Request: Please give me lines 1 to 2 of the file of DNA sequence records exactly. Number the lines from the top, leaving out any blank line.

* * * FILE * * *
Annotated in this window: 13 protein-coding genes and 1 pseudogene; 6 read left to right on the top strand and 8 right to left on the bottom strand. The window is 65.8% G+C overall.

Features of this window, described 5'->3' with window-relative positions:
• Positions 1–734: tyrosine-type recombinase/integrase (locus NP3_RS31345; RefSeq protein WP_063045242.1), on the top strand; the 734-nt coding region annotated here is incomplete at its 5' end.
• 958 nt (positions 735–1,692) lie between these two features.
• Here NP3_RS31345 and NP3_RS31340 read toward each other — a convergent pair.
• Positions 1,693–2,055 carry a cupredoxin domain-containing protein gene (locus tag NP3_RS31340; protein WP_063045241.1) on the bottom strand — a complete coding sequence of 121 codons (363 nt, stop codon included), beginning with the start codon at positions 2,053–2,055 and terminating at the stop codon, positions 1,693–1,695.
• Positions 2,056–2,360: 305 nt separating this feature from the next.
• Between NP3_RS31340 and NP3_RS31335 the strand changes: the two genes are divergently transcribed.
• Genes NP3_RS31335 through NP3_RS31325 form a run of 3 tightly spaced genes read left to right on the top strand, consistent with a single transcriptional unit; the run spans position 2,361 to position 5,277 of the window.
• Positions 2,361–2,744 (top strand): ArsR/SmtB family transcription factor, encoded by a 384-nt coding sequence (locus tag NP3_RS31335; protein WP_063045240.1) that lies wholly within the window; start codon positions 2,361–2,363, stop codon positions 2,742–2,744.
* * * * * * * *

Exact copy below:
Annotated in this window: 13 protein-coding genes and 1 pseudogene; 6 read left to right on the top strand and 8 right to left on the bottom strand. The window is 65.8% G+C overall.

Features of this window, described 5'->3' with window-relative positions: